Tag Archives: Conversion

Upstairs Conversion, Building Plans, and Basic Buildings

This week the Pole Barn Guru answers questions about converting an upstairs space in a pole barn to a living space, Plans only packages, and a basic building kit.

DEAR POLE BARN GURU: I have a 30×30 pole barn with upstairs 2 story shingle roof. Want to convert it to a living space for my grandchildren and their mom my son passed away she needs a place to live.

Thank you RICH in CREAM RIDGE

DEAR RICH: You should begin by finding out if your local Planning Department will allow you to convert this barn into a residence. Once you assured they will be happy, you should engage a Registered Professional Engineer to determine if it will be structurally adequate to be used as a residence.

 

DEAR POLE BARN GURU: Hello, Do you sell plans for pole barns?  I live in Canada and work as a social worker working with at risk youth.  My wife and I use horses as a way to work with children who have difficulty in communication, self-esteem, anger and other concerns that prevent them from reaching their full potential. 

The struggle we have is that everything we do is outside which means we simply cannot do anything during the winter and early spring months.

I have talked to several builders and truss makers who insist that trusses must be spaced every two feet so for a 100 X 60 pole barn I would need 51 at a cost of $30,000; factoring in all of the other costs it is simply out of our reach.  I have read that you suggest trusses can be spread further apart and one of the builders I have spoken to said I should ask for some plans and he would see what he could do, however is very skeptical.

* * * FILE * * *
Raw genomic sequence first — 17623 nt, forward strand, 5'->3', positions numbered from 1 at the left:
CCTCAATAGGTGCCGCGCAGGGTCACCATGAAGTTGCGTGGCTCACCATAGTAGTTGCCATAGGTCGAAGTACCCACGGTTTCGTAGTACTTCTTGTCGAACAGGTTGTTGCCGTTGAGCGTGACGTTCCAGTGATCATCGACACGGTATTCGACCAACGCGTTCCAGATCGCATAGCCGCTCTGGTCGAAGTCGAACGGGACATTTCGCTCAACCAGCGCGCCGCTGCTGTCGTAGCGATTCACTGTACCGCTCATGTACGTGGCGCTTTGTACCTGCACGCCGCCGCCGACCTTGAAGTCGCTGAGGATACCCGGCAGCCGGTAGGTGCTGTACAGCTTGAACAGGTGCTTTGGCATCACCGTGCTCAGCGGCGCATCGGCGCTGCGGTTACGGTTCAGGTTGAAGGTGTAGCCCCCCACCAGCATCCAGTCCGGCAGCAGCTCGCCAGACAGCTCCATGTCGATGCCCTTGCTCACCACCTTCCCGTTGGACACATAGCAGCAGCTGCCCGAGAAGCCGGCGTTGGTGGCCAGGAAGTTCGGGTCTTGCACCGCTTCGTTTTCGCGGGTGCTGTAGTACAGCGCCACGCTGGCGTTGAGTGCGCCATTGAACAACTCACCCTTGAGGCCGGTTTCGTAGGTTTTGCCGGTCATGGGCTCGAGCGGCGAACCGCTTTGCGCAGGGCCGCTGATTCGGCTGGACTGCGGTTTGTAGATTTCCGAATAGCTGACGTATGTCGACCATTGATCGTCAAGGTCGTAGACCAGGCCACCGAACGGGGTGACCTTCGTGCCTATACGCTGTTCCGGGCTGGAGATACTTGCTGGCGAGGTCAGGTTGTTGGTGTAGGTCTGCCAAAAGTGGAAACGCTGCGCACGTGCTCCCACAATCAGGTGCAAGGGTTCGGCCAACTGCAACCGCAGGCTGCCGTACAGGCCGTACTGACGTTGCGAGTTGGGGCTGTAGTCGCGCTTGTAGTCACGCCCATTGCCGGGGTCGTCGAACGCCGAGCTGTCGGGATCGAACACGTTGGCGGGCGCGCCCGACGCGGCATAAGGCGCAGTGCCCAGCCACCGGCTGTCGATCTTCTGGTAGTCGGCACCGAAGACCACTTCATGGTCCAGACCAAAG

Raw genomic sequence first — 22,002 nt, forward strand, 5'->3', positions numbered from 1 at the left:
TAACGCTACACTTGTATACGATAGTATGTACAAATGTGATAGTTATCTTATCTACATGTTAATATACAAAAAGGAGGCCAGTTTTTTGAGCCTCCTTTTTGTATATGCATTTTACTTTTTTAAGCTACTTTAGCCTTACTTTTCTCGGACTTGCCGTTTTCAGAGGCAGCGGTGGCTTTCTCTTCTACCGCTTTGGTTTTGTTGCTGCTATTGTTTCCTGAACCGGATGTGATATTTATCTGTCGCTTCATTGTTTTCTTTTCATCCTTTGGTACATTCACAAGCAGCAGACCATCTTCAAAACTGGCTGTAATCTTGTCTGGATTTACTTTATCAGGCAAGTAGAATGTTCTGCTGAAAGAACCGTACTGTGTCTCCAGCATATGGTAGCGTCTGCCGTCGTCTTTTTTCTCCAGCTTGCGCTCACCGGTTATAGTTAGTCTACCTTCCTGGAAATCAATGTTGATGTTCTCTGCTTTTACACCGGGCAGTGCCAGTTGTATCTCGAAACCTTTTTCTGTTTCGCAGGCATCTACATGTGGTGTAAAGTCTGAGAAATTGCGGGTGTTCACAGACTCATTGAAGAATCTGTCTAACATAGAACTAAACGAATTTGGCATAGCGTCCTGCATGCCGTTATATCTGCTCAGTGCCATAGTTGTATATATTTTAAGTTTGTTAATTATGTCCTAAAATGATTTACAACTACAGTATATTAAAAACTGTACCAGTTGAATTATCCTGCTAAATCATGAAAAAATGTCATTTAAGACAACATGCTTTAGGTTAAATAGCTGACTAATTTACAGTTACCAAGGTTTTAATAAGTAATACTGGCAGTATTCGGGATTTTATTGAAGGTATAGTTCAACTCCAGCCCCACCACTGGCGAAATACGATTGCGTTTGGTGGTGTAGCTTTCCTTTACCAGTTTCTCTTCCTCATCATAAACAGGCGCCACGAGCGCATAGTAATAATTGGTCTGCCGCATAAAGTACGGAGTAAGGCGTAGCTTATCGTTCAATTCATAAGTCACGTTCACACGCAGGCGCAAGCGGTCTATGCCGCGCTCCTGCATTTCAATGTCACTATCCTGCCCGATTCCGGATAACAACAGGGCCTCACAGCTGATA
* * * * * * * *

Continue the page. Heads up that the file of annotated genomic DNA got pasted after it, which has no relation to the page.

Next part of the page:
I sincerely hope you can assist and thank you in advance.

Many thanks. PETER in ST. GEORGE

DEAR PETER: Thank you very much for your interest. We are not a plans service, we do supply engineer sealed plans with all of our buildings (along with complete installation instructions). Currently we are unable to design to Canadian Building Code, however we hope to incorporate this option in 2020. Right now, all of our Canadian friends are ordering buildings designed to U.S. Codes. Trusses most certainly do not have to be every two feet. Depending upon your snow load, I would expect to see a pair of trusses every 10 feet. We do have a sample plan available on our website: https://www.hansenpolebuildings.com/sample-building-plans/

 

DEAR POLE BARN GURU: Hello, are the base prices listed for the kit only or does that include shipping, tax and installation? NATE in EFFINGHAM

DEAR NATE: Thank you for your interest in a new Hansen Pole Building. Prices listed at https://www.hansenpolebuildings.com/pole-barn-prices/ are for engineer sealed plans, complete materials package delivered to your accessible site, 500 page step-by-step installation manual and unlimited free technical support. Sales tax varies by state (and sometimes city or county) and we only collect in states mandating we do so.

While our buildings are designed for an average physically able person to assemble their own beautiful new building, should you be not so inclined, installation services are available through our Independent Builder Network.